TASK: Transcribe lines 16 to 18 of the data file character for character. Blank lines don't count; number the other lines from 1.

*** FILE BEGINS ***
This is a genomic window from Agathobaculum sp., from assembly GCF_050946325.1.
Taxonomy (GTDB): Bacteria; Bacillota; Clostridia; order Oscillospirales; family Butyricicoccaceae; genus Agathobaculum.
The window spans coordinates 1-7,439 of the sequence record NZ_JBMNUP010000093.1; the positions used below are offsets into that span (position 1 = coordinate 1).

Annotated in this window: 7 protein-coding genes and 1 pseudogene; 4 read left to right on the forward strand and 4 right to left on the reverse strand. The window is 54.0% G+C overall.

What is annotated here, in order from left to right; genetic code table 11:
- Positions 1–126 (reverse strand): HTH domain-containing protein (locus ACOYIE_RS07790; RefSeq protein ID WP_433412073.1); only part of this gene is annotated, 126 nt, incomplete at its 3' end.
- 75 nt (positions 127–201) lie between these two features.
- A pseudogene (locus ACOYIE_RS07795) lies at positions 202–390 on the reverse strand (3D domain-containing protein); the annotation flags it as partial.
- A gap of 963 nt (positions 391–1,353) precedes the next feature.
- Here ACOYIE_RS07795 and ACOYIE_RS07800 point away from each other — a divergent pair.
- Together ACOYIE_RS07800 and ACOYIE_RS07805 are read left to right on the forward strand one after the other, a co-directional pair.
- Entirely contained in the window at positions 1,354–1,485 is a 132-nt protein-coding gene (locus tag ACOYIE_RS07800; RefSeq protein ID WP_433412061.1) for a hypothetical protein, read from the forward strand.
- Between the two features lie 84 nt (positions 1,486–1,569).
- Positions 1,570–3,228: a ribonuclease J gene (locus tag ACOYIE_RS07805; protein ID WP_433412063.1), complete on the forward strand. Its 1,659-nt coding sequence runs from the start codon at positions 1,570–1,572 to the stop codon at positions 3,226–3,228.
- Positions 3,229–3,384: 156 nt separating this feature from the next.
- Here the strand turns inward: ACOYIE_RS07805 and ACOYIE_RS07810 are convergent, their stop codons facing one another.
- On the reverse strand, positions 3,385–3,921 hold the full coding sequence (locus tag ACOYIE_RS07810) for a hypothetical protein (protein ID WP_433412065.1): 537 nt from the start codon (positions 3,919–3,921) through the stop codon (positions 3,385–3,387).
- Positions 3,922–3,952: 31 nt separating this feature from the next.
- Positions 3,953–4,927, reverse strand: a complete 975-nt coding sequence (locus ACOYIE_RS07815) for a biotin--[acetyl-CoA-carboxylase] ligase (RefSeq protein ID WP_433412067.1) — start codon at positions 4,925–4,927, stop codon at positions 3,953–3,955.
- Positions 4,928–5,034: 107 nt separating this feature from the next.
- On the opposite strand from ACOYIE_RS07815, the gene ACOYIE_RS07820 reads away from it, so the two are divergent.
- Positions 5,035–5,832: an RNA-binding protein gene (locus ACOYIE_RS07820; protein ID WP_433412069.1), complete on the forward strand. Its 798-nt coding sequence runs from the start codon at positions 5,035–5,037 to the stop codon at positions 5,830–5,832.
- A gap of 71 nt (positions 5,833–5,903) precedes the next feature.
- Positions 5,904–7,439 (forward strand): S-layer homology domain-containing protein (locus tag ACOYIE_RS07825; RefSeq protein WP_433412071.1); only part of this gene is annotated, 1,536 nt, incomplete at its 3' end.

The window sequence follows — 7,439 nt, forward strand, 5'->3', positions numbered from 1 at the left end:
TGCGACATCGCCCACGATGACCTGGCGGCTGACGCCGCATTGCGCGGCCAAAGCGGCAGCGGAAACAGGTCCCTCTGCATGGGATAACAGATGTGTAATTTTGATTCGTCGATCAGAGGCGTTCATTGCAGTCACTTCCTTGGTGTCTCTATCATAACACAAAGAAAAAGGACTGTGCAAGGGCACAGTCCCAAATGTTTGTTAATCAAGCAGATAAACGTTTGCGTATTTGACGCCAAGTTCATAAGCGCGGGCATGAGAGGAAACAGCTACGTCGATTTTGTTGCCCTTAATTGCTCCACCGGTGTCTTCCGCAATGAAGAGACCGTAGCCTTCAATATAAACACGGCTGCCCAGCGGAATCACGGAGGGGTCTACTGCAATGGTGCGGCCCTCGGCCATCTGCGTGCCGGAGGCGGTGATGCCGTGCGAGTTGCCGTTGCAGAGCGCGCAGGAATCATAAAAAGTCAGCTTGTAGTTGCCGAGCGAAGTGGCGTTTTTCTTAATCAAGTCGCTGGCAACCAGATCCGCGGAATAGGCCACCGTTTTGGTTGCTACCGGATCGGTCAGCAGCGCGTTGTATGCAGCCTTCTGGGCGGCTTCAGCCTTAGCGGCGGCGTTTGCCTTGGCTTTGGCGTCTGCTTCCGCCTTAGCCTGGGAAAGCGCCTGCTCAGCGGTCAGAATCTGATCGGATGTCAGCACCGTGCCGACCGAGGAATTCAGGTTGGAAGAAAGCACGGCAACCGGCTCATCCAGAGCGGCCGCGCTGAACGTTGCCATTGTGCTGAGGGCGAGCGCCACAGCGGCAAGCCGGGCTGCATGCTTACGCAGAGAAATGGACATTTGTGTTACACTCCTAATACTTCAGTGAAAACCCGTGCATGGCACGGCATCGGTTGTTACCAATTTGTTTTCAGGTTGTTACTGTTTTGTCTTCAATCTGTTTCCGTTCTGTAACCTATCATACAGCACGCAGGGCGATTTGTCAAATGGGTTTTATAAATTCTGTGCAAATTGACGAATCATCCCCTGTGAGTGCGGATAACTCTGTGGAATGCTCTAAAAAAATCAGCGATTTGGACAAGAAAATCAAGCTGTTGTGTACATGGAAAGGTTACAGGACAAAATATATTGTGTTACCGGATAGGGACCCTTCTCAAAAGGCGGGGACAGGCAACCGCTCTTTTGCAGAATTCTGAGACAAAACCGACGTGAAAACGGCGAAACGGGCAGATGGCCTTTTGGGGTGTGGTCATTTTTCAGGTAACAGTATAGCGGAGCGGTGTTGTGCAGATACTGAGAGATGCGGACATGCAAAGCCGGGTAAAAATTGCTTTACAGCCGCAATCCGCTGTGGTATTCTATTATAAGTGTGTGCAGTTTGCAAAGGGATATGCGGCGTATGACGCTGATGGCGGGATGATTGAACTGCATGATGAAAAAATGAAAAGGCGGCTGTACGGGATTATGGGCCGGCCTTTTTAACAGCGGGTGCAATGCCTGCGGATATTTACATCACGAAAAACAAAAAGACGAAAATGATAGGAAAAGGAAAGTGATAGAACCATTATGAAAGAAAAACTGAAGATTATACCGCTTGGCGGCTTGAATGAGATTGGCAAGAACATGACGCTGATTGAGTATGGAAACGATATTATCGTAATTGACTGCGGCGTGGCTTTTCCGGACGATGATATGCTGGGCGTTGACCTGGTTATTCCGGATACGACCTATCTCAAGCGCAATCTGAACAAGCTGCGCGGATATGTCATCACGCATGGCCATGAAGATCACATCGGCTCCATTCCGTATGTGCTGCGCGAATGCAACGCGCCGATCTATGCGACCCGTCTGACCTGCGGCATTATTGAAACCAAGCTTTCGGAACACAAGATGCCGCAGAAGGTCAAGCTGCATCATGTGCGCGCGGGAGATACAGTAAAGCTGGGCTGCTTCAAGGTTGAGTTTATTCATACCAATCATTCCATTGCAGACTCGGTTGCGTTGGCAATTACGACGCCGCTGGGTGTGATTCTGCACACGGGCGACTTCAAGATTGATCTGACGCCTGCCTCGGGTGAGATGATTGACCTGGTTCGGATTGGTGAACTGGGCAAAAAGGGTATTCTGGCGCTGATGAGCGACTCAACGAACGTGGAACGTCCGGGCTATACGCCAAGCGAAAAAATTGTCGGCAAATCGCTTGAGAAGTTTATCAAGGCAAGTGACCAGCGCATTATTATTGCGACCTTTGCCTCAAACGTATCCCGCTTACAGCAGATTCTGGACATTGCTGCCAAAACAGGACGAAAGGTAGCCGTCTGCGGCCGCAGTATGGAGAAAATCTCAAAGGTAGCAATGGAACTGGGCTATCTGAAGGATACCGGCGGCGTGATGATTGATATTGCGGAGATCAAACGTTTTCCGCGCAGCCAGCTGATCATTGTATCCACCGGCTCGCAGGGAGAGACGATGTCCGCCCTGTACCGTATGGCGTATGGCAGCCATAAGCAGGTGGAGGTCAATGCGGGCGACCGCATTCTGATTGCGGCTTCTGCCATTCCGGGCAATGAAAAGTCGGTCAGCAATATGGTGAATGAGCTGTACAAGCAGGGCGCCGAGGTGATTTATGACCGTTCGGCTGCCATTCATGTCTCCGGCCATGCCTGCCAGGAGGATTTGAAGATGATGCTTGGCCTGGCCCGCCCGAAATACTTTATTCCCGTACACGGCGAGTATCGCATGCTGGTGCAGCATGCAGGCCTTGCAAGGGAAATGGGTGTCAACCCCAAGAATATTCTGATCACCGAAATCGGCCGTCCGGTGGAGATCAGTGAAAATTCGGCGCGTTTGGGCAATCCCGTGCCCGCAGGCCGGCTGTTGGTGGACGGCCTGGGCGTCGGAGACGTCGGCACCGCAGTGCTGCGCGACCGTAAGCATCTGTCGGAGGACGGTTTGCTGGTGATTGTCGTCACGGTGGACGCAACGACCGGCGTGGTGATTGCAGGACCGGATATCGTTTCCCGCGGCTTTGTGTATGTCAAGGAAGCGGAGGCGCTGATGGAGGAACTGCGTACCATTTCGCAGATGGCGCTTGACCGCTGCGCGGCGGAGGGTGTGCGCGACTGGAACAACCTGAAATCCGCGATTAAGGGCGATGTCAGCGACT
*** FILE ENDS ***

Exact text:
- Here the strand turns inward: ACOYIE_RS07805 and ACOYIE_RS07810 are convergent, their stop codons facing one another.
- On the reverse strand, positions 3,385–3,921 hold the full coding sequence (locus tag ACOYIE_RS07810) for a hypothetical protein (protein ID WP_433412065.1): 537 nt from the start codon (positions 3,919–3,921) through the stop codon (positions 3,385–3,387).
- Positions 3,922–3,952: 31 nt separating this feature from the next.